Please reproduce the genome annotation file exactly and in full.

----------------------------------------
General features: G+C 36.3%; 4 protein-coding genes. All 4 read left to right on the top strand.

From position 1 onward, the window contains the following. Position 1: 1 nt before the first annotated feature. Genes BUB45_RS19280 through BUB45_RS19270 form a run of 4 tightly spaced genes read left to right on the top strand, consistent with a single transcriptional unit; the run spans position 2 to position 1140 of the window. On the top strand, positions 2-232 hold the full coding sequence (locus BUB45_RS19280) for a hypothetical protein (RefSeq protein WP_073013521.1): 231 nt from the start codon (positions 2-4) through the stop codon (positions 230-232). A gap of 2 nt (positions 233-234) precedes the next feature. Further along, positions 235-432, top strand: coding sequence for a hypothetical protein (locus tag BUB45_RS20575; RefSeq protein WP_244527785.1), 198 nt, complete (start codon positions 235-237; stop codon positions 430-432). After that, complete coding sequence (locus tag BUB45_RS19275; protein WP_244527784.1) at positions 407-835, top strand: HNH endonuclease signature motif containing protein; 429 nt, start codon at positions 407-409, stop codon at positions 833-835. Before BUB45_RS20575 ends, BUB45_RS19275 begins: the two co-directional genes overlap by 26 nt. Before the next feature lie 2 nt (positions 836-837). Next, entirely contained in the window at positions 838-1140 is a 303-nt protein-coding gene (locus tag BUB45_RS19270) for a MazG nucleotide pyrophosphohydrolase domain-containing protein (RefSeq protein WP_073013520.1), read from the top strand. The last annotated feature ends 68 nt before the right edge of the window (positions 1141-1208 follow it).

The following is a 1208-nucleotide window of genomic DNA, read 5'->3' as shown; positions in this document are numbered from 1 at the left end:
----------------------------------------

General features: G+C 36.3%; 4 protein-coding genes. All 4 read left to right on the top strand.

From position 1 onward, the window contains the following. Position 1: 1 nt before the first annotated feature. Genes BUB45_RS19280 through BUB45_RS19270 form a run of 4 tightly spaced genes read left to right on the top strand, consistent with a single transcriptional unit; the run spans position 2 to position 1140 of the window. On the top strand, positions 2-232 hold the full coding sequence (locus BUB45_RS19280) for a hypothetical protein (RefSeq protein WP_073013521.1): 231 nt from the start codon (positions 2-4) through the stop codon (positions 230-232). A gap of 2 nt (positions 233-234) precedes the next feature. Further along, positions 235-432, top strand: coding sequence for a hypothetical protein (locus tag BUB45_RS20575; RefSeq protein WP_244527785.1), 198 nt, complete (start codon positions 235-237; stop codon positions 430-432). After that, complete coding sequence (locus tag BUB45_RS19275; protein WP_244527784.1) at positions 407-835, top strand: HNH endonuclease signature motif containing protein; 429 nt, start codon at positions 407-409, stop codon at positions 833-835. Before BUB45_RS20575 ends, BUB45_RS19275 begins: the two co-directional genes overlap by 26 nt. Before the next feature lie 2 nt (positions 836-837). Next, entirely contained in the window at positions 838-1140 is a 303-nt protein-coding gene (locus tag BUB45_RS19270) for a MazG nucleotide pyrophosphohydrolase domain-containing protein (RefSeq protein WP_073013520.1), read from the top strand. The last annotated feature ends 68 nt before the right edge of the window (positions 1141-1208 follow it).

The following is a 1208-nucleotide window of genomic DNA, read 5'->3' as shown; positions in this document are numbered from 1 at the left end: